By Nick Dekker
Posted On: Mar 25, 2022
Whether they're situated on working farms or former farmland, these breweries offer a chance to kick back with a beer in hand and appreciate the rolling beauty of rural Ohio.
Henmick Farm & Brewery in Delaware
Henmick opened in July of 2021 and became an instant hit. Owner Nick Sheets opened the brewery on eight acres of his family's century-old farm. They've leased out the land to other farmers for years, but he built out the brewery on a section once used as a horse farm.
The main taproom is fashioned out of a refurbished 1860s barn from Lancaster, with the rest of the building crafted using other barn materials. Head brewer Zack Cline tackles a wide variety of styles successfully, from crisp lagers to rich porters to grassy wheat beers. The brewery also serves cocktails crafted around local spirits, and food trucks park outside on weekends.
Best of all are the large outdoor spaces – grass and stone patios lined with picnic tables, firepits, areas to throw down a picnic blanket. You can take your beers and wander the area, taking in the grassy fields and farmland.
Wooly Pig Farm Brewery in Fresno
Wooly Pig sits on a 90-acre farm that dates back to the 1800s, situated on the banks of the Tuscarawas River in Fresno. Owned by Kevin Ely and his wife Jael Malenke, as well as her brother and sister-in-law Aaron and Lauren Malenke, Wooly Pig now operates as a working farm and Bavarian-style brewery.
Several of the original slate-roofed structures, including barns and the farmhouse, still stand on the property; the brewery and taproom inhabits an old storage barn. Their tasting room marries modern and traditional elements, and is designed to bring the community together over a good beer.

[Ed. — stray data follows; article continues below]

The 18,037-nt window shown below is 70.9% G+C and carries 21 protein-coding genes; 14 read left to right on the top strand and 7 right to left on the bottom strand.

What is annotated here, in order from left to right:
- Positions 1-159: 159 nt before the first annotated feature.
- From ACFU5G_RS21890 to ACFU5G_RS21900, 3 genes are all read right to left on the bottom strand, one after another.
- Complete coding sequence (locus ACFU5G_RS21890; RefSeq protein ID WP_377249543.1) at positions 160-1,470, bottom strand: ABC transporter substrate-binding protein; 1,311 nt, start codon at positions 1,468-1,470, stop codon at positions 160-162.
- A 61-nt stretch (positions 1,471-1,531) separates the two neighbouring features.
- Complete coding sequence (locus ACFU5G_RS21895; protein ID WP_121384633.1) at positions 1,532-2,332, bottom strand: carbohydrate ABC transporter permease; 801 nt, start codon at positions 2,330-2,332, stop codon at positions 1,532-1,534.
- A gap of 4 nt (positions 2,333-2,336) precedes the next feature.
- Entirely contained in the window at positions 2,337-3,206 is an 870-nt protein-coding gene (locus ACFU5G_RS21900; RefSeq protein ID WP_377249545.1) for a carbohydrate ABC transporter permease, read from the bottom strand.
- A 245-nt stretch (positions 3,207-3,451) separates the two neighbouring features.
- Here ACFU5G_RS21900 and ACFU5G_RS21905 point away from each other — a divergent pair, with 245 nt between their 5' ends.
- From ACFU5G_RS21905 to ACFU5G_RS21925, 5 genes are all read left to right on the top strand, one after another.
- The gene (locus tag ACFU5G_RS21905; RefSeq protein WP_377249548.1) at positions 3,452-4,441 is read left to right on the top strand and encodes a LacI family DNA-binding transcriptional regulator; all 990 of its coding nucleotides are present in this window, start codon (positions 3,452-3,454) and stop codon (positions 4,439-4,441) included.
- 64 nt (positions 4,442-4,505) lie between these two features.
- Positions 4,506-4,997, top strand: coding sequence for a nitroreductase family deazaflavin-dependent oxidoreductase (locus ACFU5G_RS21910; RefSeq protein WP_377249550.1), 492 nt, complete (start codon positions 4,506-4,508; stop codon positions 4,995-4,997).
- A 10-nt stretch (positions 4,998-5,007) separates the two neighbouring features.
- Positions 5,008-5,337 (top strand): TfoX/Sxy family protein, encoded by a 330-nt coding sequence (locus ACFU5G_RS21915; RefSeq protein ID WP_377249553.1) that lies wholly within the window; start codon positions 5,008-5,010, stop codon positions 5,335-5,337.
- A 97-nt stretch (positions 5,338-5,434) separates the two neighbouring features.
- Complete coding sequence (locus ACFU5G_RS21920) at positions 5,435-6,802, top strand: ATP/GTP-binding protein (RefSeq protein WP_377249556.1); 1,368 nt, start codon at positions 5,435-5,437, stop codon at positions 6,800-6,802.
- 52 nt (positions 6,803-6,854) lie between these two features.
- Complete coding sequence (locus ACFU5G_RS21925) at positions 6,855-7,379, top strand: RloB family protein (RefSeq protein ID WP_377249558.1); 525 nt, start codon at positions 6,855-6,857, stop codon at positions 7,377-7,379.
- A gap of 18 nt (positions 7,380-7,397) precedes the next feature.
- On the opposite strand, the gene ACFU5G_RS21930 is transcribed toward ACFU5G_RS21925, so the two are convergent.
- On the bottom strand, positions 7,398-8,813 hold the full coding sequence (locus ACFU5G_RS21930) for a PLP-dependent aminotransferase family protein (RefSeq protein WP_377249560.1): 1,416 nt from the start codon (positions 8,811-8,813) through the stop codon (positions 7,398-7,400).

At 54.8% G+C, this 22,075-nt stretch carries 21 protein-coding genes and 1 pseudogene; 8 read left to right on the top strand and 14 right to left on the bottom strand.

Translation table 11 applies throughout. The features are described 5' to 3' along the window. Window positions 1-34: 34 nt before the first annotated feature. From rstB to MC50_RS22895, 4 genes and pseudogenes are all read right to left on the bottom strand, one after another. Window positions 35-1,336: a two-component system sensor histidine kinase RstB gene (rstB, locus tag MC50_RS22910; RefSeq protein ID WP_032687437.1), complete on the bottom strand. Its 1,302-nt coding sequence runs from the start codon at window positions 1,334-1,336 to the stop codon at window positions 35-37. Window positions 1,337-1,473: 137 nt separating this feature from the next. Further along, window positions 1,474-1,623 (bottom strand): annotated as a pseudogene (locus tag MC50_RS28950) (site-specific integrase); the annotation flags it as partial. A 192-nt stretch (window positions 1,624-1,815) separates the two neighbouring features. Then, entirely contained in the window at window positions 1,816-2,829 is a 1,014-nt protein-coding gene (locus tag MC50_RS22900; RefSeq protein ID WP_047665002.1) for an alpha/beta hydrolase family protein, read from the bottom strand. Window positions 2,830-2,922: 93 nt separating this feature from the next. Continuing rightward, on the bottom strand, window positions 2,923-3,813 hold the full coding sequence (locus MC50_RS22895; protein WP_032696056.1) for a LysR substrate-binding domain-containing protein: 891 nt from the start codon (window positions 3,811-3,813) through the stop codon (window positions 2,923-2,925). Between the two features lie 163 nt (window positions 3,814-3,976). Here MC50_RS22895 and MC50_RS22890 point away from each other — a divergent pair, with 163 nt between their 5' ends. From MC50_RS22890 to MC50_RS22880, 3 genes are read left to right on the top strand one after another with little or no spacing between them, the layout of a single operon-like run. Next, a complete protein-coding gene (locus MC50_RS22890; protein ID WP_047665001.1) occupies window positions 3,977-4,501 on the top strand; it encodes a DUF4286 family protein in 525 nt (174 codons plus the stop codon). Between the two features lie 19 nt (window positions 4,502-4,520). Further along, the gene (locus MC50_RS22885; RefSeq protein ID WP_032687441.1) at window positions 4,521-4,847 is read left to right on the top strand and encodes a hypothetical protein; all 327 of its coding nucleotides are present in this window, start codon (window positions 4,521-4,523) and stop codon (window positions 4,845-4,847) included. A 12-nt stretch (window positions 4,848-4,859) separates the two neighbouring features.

They brew many different styles (using spring water from the farm!) but lean toward classic European offerings like pilsners, porters, Märzens, schwarzbiers, goses, and the like. While you sip a half-liter of a Wooly Pig brew, you might spot the hop bines, the shaggy Mangalista pigs (from whom the brewery gets its name!), sheep, or horses.
Rockmill Brewing in Lancaster
While Rockmill Brewing's Lancaster home is no longer a working farm, it makes wonderful use of the land formerly operated as a 19th-century horse farm. Rockmill specializes in Belgian-style brews, something they're able to achieve using the water drawn from natural springs on the farm. Owner Matthew Barbee found early on that the water on their premises matched the mineral content of Wallonia, Belgium, which made it ideal for Belgian brews.
The brewery's event space sits in the cozy renovated farmhouse at the top of the hill, complete with patios and firepits. They recently added a modern taproom that still captures the farmhouse aesthetic with a big stone fireplace, patios, and natural wood accents.
You can sip a ruby-colored Saison Noir, a rich Dubbel, or a smooth Witbier while you enjoy wood-fired pizzas. Better yet, take your beer and pizza, then stroll down the hill and picnic on the open fields around the pond.
Twin Oast Brewing in Port Clinton
Owners Quintin and Donna Smith bill Twin Oast Brewing as a "farm-to-fermenter" brewery. They built the brewery out on a 60-acre family farm on the Catawba Island peninsula in Port Clinton, lovingly restoring it to a destination with lush orchards, woods, and caves.
The brewery's iconic look comes from a pair of stone oasts, or kilns used for drying hops. When you visit, be sure to spend time wandering the terraced gardens, exploring the woods, and amongst the peaches, apricots, cherries, apriums, and pluots.
Twin Oast's beers marry German and American styles, from the easy-drinking Old Ohio blonde ale to the fruity hoppiness of the Legitimate Swells IPA, to the banana-and-clove aroma of the Oasteweizen. Pair them all with a pizza, fish and chips, burgers, or wings, and stick around for their weekly live music offerings.